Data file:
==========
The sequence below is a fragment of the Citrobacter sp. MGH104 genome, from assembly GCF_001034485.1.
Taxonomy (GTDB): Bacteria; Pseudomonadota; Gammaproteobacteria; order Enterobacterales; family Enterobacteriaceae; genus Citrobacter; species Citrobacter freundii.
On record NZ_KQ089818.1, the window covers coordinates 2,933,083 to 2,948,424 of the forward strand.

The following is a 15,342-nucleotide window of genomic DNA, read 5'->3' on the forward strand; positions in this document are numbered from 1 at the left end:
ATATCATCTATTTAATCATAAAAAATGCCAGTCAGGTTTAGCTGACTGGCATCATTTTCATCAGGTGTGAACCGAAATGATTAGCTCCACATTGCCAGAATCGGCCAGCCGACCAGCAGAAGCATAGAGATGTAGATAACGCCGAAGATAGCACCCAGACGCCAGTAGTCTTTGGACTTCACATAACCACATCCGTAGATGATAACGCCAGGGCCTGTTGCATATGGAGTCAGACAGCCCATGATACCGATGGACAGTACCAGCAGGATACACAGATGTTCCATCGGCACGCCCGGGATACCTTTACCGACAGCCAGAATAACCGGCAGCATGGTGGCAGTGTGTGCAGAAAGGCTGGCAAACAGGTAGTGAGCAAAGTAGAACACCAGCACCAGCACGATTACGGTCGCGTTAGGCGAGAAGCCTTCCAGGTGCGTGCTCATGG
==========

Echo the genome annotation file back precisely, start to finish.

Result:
The sequence below is a fragment of the Citrobacter sp. MGH104 genome, from assembly GCF_001034485.1.
Taxonomy (GTDB): Bacteria; Pseudomonadota; Gammaproteobacteria; order Enterobacterales; family Enterobacteriaceae; genus Citrobacter; species Citrobacter freundii.
On record NZ_KQ089818.1, the window covers coordinates 2,933,083 to 2,948,424 of the forward strand.

The following is a 15,342-nucleotide window of genomic DNA, read 5'->3' on the forward strand; positions in this document are numbered from 1 at the left end:
ATATCATCTATTTAATCATAAAAAATGCCAGTCAGGTTTAGCTGACTGGCATCATTTTCATCAGGTGTGAACCGAAATGATTAGCTCCACATTGCCAGAATCGGCCAGCCGACCAGCAGAAGCATAGAGATGTAGATAACGCCGAAGATAGCACCCAGACGCCAGTAGTCTTTGGACTTCACATAACCACATCCGTAGATGATAACGCCAGGGCCTGTTGCATATGGAGTCAGACAGCCCATGATACCGATGGACAGTACCAGCAGGATACACAGATGTTCCATCGGCACGCCCGGGATACCTTTACCGACAGCCAGAATAACCGGCAGCATGGTGGCAGTGTGTGCAGAAAGGCTGGCAAACAGGTAGTGAGCAAAGTAGAACACCAGCACCAGCACGATTACGGTCGCGTTAGGCGAGAAGCCTTCCAGGTGCGTGCTCATGG